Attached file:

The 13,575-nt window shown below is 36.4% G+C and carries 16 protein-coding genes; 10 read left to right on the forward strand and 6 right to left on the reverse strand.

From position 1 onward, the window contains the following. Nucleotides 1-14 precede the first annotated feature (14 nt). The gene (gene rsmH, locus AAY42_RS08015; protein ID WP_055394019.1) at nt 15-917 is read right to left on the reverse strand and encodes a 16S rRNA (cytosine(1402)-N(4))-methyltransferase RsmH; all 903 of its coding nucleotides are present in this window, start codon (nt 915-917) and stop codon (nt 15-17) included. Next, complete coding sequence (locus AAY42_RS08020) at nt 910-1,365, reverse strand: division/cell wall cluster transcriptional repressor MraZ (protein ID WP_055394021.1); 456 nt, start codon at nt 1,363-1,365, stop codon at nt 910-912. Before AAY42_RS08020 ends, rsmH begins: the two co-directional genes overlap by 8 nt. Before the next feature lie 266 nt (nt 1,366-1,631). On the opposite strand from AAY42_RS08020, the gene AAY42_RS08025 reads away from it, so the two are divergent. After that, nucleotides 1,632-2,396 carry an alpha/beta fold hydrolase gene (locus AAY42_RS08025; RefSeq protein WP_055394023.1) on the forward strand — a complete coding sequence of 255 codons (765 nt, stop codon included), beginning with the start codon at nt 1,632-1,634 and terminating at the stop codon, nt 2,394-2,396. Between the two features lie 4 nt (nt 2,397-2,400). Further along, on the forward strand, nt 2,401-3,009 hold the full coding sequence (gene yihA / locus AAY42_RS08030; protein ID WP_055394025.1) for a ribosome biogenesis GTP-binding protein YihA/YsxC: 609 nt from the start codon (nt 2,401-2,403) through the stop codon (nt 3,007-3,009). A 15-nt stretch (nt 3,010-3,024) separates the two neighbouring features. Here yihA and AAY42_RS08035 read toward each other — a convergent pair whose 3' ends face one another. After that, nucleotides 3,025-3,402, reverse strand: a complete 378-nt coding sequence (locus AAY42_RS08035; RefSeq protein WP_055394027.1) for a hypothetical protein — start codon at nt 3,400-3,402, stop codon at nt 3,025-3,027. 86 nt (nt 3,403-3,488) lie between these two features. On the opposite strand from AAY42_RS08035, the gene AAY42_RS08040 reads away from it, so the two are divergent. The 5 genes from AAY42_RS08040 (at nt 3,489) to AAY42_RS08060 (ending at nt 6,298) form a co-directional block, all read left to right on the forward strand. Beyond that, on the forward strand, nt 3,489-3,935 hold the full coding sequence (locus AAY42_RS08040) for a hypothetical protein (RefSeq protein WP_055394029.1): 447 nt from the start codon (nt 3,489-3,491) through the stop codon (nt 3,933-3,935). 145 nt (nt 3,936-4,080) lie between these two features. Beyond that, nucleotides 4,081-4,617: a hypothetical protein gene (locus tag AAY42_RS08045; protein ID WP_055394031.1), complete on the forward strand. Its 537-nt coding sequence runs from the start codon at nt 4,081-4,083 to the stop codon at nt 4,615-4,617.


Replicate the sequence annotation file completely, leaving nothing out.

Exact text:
The 13,575-nt window shown below is 36.4% G+C and carries 16 protein-coding genes; 10 read left to right on the forward strand and 6 right to left on the reverse strand.

From position 1 onward, the window contains the following. Nucleotides 1-14 precede the first annotated feature (14 nt). The gene (gene rsmH, locus AAY42_RS08015; protein ID WP_055394019.1) at nt 15-917 is read right to left on the reverse strand and encodes a 16S rRNA (cytosine(1402)-N(4))-methyltransferase RsmH; all 903 of its coding nucleotides are present in this window, start codon (nt 915-917) and stop codon (nt 15-17) included. Next, complete coding sequence (locus AAY42_RS08020) at nt 910-1,365, reverse strand: division/cell wall cluster transcriptional repressor MraZ (protein ID WP_055394021.1); 456 nt, start codon at nt 1,363-1,365, stop codon at nt 910-912. Before AAY42_RS08020 ends, rsmH begins: the two co-directional genes overlap by 8 nt. Before the next feature lie 266 nt (nt 1,366-1,631). On the opposite strand from AAY42_RS08020, the gene AAY42_RS08025 reads away from it, so the two are divergent. After that, nucleotides 1,632-2,396 carry an alpha/beta fold hydrolase gene (locus AAY42_RS08025; RefSeq protein WP_055394023.1) on the forward strand — a complete coding sequence of 255 codons (765 nt, stop codon included), beginning with the start codon at nt 1,632-1,634 and terminating at the stop codon, nt 2,394-2,396. Between the two features lie 4 nt (nt 2,397-2,400). Further along, on the forward strand, nt 2,401-3,009 hold the full coding sequence (gene yihA / locus AAY42_RS08030; protein ID WP_055394025.1) for a ribosome biogenesis GTP-binding protein YihA/YsxC: 609 nt from the start codon (nt 2,401-2,403) through the stop codon (nt 3,007-3,009). A 15-nt stretch (nt 3,010-3,024) separates the two neighbouring features. Here yihA and AAY42_RS08035 read toward each other — a convergent pair whose 3' ends face one another. After that, nucleotides 3,025-3,402, reverse strand: a complete 378-nt coding sequence (locus AAY42_RS08035; RefSeq protein WP_055394027.1) for a hypothetical protein — start codon at nt 3,400-3,402, stop codon at nt 3,025-3,027. 86 nt (nt 3,403-3,488) lie between these two features. On the opposite strand from AAY42_RS08035, the gene AAY42_RS08040 reads away from it, so the two are divergent. The 5 genes from AAY42_RS08040 (at nt 3,489) to AAY42_RS08060 (ending at nt 6,298) form a co-directional block, all read left to right on the forward strand. Beyond that, on the forward strand, nt 3,489-3,935 hold the full coding sequence (locus AAY42_RS08040) for a hypothetical protein (RefSeq protein WP_055394029.1): 447 nt from the start codon (nt 3,489-3,491) through the stop codon (nt 3,933-3,935). 145 nt (nt 3,936-4,080) lie between these two features. Beyond that, nucleotides 4,081-4,617: a hypothetical protein gene (locus tag AAY42_RS08045; protein ID WP_055394031.1), complete on the forward strand. Its 537-nt coding sequence runs from the start codon at nt 4,081-4,083 to the stop codon at nt 4,615-4,617.